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How difficult is it to get an assistant professor position in a department (e.g., applied math) while you have a PhD degree from another area (e.g., electrical engineering)? Particularly, when you target only relatively good departments (top 20~30).

If it makes any difference, I am particularly thinking of becoming professor of applied math with an EE degree.

update: I don't know exactly what constitutes mathematical research in the eyes of mathematicians, but I can say there are some really theoretical subjects needed in my research. For example random matrix theory and empirical processes are prevalent in my research area. However, in spite of my great interest, I haven't been able to (or prohibited from doing) work on purely theoretical part of the problems. So I mostly have applied the existing theoretical results. Developing optimization algorithms with provable convergence guarantees, perhaps in statistical sense of it, are also important in the area I worked in. However, I don't think optimization is considered an interesting area for mathematicians.

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    Do you have research in the field? And have you done postdocs? – Davidmh Aug 30 '14 at 14:10
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    And how much of it is mathematics research level? Ie, how much of that is actual new maths instead of applications of known results to EE problems? This should be added to the question. – Davidmh Aug 30 '14 at 15:29
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    It sounds like you are, at least culturally, a bit distant from the mathematical community. You write " I don't know exactly what constitutes mathematical research in the eyes of mathematicians" That's understandable given your training, but it's clearly not a good sign if you're trying to join a math department. I also wonder if you are using "pure/applied" in the same way as math departments would: please be aware that "applied mathematics" is mathematics! – Pete L. Clark Aug 30 '14 at 16:26
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    Also: you say that you have been "prohibited" from doing theoretical mathematics work. One of the great qualities of theoretical mathematics is that no one is prohibited from doing it (so I'm not sure what you mean). You also write: "However, I don't think optimization is considered an interesting area for mathematicians." Optimization has been an interesting area for mathematicians for at least 400 years. I have a PhD student (in theoretical mathematics) whose thesis problem is an optimization problem. All in all I recommend that you seek out some mathematical contacts. – Pete L. Clark Aug 30 '14 at 16:29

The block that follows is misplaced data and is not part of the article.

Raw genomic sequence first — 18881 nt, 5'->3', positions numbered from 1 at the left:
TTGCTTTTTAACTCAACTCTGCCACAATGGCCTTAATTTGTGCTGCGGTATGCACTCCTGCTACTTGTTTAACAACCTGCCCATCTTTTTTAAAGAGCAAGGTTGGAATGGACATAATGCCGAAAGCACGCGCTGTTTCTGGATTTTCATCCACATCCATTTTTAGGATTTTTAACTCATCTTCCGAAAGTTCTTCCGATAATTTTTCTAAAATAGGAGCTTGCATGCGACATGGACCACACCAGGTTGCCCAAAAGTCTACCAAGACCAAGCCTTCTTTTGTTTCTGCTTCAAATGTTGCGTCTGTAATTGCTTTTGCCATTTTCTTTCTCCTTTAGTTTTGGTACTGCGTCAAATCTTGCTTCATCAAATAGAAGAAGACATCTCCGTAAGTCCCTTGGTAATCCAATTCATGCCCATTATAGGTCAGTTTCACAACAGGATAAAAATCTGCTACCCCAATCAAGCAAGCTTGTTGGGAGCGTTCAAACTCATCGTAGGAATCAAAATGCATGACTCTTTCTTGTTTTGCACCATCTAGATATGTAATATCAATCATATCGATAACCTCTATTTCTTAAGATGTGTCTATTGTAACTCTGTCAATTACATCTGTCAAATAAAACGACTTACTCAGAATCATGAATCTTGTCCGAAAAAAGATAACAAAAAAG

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    @S.B.: I didn't construe your remarks as trivializing or degrading anything. Also: the mathematical community has room for both extreme abstraction and extreme concreteness. In the right context, each is definitely a virtue, and they need not be mutually exclusive. – Pete L. Clark Aug 30 '14 at 17:20
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How difficult it is to get a position in another field depends enormously on your specific interests and background. Moving from electrical engineering to applied mathematics may be pretty reasonable, since there are some research areas that are widely considered part of both fields, such as control theory. If you already work in the intersection, then you'll have some flexibility in your job search. You'll have a much tougher time if you're proposing to change your research interests, or if you work on a topic that is not commonly studied in applied math departments, even if it could be.

A first test is whether you can find anyone with your background and interests in an applied math department. If you can't find anyone, then it may be difficult to become the first. (It could still be worth a try, but you shouldn't get your heart set on doing something unprecedented.) If you can find such people, then you have role models. At that point, you can start looking at the web pages and CVs of people who have made the transition. Where do they publish? How do they present themselves and their work? Can you see any differences from people working in electrical engineering? Of course you don't need to imitate these people too closely, but at least you'll have examples of what has been well received by applied math departments. Some things can be adjusted on short notice, while others take time. If you're a little further from fitting in, doing a postdoc in applied math may help bridge the gap.